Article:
(From a classroom prompt based on X. J. Kennedy's fantastic poem, "Nothing in Heaven Functions as it Ought." I had the kids brainstorm connotations and denotations of heaven and hell, and compare them to the Hawaiian concept of the afterworld, Keaopo, which is non binary, non-human, and plural. There's one on every island.)

Thursday, January 22, 2015

Invitation

   The hollows and rough edges on elm trees
   the startled up-look of a deer
   the shallow whisper of the creek
Come with me and see!
   200 tones of green
   from emerald to scum
whitegreen underside of oak-leaf
greenblack shine of dogwood
slick green rocks
softgreen moss
   Come with me
   lift the stones suddenly
     if the crawdads
   will startle us
   prod the soft rotten log
come with me and
   whisper secret names into the hollows
   half-glimpse fairies
   half-hear gnomes
Come and follow the narrow path
Swing a stick-sword
   swoop away the spiderwebs
or else they'll snag our mouths
and eyes
invisibly
tiny spiders jeweling us
Come and hear the complete quiet
   the hush of high-up branches in the air
   the careful step of our own small feet over the earth
Come and greet the forest of my twilit child-time.


(I challenged my students to write invitations based on Leaves of Grass (Thanks Kenneth Koch!) and I wrote one too. What's the point of having a neglected blog if not to post poems?)

Saturday, August 2, 2014

Makauwahi: Eyes on the Smoke of History at Kaua'i's Cave

Five and a half million years ago, Ha'upu mountain was the molten heart of a new caldera. Kipukai was  another erupting core.  When the oceanic plate shifted, and the hotspot venting lava with it, Waialeale became the active volcano, and Ha'upu began to succumb to the wind and waves. Two million years later, as the volcanic activity settled down, pu'u-- or small cinder cones-- erupted from the volcanic plain all around.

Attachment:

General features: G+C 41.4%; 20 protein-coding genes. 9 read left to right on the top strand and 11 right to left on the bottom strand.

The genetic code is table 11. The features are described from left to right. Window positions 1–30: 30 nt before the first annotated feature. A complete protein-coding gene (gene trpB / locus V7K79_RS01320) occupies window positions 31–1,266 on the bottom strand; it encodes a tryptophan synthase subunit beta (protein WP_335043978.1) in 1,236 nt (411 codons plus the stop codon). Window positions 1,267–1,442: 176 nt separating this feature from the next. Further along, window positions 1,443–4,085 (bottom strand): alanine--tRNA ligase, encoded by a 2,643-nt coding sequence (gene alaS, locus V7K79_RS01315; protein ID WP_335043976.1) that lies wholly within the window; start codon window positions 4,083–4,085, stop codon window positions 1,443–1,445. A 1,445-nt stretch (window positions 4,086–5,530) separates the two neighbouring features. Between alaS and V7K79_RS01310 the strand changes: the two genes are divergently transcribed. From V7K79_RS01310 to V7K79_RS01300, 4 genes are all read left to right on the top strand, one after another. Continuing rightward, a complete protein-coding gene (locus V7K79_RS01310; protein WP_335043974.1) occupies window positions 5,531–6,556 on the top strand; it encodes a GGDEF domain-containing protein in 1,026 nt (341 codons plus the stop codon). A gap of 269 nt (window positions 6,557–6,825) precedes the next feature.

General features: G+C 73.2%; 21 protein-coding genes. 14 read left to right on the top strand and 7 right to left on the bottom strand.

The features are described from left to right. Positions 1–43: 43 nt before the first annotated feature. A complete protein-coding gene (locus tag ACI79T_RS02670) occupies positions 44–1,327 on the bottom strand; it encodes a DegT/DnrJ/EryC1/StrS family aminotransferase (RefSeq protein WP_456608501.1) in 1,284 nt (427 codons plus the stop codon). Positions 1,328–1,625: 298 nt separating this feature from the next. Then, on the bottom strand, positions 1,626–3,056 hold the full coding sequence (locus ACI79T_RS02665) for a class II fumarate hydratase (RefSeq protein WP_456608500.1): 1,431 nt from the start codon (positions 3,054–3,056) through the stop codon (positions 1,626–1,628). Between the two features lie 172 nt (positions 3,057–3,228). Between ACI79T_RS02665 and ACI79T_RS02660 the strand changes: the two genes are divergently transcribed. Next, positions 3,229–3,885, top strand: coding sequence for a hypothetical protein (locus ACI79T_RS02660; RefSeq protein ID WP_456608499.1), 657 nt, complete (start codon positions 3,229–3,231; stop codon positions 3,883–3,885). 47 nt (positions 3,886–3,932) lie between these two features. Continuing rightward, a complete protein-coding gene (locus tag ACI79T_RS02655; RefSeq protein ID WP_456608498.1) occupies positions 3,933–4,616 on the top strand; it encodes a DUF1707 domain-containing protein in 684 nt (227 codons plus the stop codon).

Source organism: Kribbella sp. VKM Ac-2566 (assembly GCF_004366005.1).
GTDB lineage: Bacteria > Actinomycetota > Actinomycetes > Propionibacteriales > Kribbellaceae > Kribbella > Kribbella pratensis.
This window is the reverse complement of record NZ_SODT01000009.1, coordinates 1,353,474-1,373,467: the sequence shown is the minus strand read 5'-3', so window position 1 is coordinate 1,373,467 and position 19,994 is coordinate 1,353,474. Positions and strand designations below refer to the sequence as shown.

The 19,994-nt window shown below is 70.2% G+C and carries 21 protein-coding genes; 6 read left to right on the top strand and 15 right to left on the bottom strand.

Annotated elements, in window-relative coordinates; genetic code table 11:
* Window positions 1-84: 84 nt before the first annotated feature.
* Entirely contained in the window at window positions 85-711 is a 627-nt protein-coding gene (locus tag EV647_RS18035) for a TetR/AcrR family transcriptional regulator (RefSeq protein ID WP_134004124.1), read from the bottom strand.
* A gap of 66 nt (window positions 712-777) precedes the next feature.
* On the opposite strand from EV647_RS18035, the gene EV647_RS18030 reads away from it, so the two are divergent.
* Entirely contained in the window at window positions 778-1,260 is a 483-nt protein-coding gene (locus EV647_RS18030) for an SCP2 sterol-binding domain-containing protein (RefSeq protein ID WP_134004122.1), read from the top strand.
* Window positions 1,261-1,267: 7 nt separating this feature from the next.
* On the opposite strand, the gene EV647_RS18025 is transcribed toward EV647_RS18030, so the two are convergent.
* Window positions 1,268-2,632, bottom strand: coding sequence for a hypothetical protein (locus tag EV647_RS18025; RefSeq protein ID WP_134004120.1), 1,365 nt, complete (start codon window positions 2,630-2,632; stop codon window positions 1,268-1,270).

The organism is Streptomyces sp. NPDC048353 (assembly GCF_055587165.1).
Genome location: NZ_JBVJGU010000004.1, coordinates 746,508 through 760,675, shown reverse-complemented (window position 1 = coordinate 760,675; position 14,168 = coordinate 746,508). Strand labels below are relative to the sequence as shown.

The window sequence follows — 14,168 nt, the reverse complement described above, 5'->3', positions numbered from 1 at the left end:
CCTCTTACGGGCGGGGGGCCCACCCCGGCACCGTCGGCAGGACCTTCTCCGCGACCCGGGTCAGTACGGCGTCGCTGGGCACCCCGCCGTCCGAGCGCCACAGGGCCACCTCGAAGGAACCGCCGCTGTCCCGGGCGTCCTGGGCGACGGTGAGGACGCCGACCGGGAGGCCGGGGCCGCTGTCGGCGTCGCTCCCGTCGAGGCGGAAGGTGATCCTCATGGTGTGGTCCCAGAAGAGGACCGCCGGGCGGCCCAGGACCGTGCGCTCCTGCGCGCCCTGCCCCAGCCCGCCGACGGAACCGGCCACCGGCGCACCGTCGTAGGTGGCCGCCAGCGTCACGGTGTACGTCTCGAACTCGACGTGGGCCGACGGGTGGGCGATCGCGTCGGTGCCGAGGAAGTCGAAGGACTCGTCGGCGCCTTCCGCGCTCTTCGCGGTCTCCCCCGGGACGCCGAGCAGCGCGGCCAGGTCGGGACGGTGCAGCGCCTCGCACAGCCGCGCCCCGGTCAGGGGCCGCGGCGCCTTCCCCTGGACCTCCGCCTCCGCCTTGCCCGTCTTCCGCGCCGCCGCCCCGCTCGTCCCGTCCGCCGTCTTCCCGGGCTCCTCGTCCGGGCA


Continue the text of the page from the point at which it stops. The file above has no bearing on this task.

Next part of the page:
Enormous sand dunes piled up on the south shore of Kaua'i, in the wet shadow of Ha'upu-- no longer a living volcano.  The years layered the soft round sand, and the rain leached the minerals out.
The dunes lithified into limestone. Ribbons of minerals twined under the sand: olivine and silicates. Cathedrals beneath the hard packed mineral protected hollows full of ancient ocean sand.

Ice ages came and went-- the polar ice caps grew and froze the earth's water. Water leaching through the limestone formed intricate stalactites under lithified sand dunes. Sea levels dropped: ten thousand years passed-- the ice caps melted. The sea levels rose and waves plowed through lava tubes under the limestone. Fresh water from the water table mixed with the salt water in underground caverns.

The water shot through lua-- holes-- in the roof of an enormous lithified cathedral below the dunes. The churching water smoothed the roof of the cave-- and finally the roof collapsed, and a brackish lake remained.

Animals and plants were washed into the salty water and preserved.  Seeds were pickled. Layers of silt captured generations of accidental flora and fauna migrations from wind and waves.

About a thousand ago, people arrived. Suddenly ipu (bottle gourds), kukui (candlenut), wauke (mulberry), niu (coconut), mai'a (banana), noni, uala (sweet potato)-- important polynesian plants appear preserved in the layers inside the brackish cave.